Nanopore Sensing of Single-Biomolecule: A New Procedure to Identify Protein Sequence Motifs from Molecular Dynamics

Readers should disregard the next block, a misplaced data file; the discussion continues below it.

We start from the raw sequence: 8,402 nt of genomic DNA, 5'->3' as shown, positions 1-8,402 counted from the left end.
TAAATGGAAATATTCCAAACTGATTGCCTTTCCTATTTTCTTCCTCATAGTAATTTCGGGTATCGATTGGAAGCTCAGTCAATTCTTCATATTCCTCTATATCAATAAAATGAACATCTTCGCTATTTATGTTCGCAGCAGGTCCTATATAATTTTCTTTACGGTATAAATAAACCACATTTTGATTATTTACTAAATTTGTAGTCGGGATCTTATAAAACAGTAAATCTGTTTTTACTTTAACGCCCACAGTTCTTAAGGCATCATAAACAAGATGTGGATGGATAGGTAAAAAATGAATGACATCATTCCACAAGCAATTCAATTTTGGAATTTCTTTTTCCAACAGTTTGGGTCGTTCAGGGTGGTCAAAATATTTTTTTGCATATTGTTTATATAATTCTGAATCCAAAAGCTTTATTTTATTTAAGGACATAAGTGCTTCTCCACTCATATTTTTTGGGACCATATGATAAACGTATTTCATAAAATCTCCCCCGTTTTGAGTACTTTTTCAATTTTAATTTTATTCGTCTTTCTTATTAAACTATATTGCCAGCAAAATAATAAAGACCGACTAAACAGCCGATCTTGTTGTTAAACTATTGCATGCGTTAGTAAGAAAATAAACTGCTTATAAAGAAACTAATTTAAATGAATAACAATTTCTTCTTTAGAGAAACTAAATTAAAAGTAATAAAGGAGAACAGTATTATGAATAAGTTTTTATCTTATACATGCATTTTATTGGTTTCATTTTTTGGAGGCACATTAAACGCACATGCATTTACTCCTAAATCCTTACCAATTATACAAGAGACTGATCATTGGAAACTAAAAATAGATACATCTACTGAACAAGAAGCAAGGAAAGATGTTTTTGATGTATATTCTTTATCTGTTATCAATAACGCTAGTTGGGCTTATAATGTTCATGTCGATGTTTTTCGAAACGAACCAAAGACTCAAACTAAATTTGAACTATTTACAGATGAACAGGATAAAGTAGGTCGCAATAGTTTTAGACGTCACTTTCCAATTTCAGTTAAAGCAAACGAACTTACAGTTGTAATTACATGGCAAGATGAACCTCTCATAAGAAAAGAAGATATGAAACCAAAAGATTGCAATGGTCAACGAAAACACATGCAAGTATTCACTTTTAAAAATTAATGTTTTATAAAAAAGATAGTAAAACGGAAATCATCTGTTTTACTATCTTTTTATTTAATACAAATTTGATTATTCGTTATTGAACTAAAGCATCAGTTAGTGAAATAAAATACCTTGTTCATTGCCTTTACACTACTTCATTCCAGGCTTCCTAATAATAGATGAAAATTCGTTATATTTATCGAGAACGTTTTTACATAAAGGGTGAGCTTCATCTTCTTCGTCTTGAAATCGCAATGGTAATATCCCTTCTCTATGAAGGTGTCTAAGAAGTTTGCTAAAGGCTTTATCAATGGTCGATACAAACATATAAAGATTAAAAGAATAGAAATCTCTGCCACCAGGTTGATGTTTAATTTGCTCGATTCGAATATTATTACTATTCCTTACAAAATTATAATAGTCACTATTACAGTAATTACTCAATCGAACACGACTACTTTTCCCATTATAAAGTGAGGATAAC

Solid-state nanopores have emerged as one of the most versatile tools for single-biomolecule detection and characterization. Nanopore sensing is based on measuring the variations in ionic current as charged biomolecules immersed in an electrolyte translocate through nanometer-sized channels, in response to an external voltage applied across the membrane. The passage of the biomolecule through the pore yields information about its structure and chemical properties, as demonstrated experimentally with sub-microsecond temporal resolution. However, extracting the sequence of the biomolecule without the information about its position remains challenging due to the fact there is a large variability of sensing events recorded. In this paper, we performed mi- crosecond time scale all-atom non-equilibrium Molecular Dynamics (MD) simulations of peptide translocation (motifs of alpha-synuclein, associated to Parkinson disease) through single-layer MoS2 nanopores. First, we present an analysis based on current threshold to extract and char- acterize meaningful sensing events from ionic current time series computed from MD. Second, a mechanism of translocation is established, for which side chains of each amino acid are ori- ented parallel to the electric field when they are translocating through the pore and perpendicular otherwise. Third, a new procedure based on permutation entropy (PE) algorithm is detailed to identify protein sequence motifs related to ionic current drop speed. PE is a technique used to quantify the complexity of a given time series and it allows to detect regular patterns. Here, PE patterns were associated to protein sequence motifs composed of 1, 2 or 3 amino acids. Finally, we demonstrate that this very promising procedure allows the detection of biological mutations and could be tested experimentally, despite the fact that reconstructing the sequence information remains unachievable at this time.